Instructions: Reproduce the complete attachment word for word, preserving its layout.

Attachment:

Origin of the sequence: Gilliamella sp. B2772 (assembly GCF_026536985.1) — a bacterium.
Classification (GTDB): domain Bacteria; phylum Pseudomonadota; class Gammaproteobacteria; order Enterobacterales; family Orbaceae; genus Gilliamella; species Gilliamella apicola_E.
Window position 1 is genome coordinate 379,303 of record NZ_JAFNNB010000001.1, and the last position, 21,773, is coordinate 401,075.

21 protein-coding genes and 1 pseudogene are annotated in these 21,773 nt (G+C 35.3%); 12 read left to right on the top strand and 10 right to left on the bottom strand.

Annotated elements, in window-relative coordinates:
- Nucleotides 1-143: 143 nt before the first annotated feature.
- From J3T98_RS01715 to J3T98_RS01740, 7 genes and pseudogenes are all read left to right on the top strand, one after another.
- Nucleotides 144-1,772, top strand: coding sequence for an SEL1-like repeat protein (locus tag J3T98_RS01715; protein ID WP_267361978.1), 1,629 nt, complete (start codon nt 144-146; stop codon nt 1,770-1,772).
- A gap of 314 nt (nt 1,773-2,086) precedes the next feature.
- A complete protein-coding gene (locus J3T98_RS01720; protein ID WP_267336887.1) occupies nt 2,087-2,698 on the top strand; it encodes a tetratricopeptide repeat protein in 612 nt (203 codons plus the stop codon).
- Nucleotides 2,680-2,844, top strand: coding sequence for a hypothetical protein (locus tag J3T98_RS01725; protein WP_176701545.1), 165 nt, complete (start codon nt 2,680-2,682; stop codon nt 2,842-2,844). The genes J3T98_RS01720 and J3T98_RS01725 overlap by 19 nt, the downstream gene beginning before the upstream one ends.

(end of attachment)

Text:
Origin of the sequence: Gilliamella sp. B2772 (assembly GCF_026536985.1) — a bacterium.
Classification (GTDB): domain Bacteria; phylum Pseudomonadota; class Gammaproteobacteria; order Enterobacterales; family Orbaceae; genus Gilliamella; species Gilliamella apicola_E.
Window position 1 is genome coordinate 379,303 of record NZ_JAFNNB010000001.1, and the last position, 21,773, is coordinate 401,075.

21 protein-coding genes and 1 pseudogene are annotated in these 21,773 nt (G+C 35.3%); 12 read left to right on the top strand and 10 right to left on the bottom strand.

Annotated elements, in window-relative coordinates:
- Nucleotides 1-143: 143 nt before the first annotated feature.
- From J3T98_RS01715 to J3T98_RS01740, 7 genes and pseudogenes are all read left to right on the top strand, one after another.
- Nucleotides 144-1,772, top strand: coding sequence for an SEL1-like repeat protein (locus tag J3T98_RS01715; protein ID WP_267361978.1), 1,629 nt, complete (start codon nt 144-146; stop codon nt 1,770-1,772).
- A gap of 314 nt (nt 1,773-2,086) precedes the next feature.
- A complete protein-coding gene (locus J3T98_RS01720; protein ID WP_267336887.1) occupies nt 2,087-2,698 on the top strand; it encodes a tetratricopeptide repeat protein in 612 nt (203 codons plus the stop codon).
- Nucleotides 2,680-2,844, top strand: coding sequence for a hypothetical protein (locus tag J3T98_RS01725; protein WP_176701545.1), 165 nt, complete (start codon nt 2,680-2,682; stop codon nt 2,842-2,844). The genes J3T98_RS01720 and J3T98_RS01725 overlap by 19 nt, the downstream gene beginning before the upstream one ends.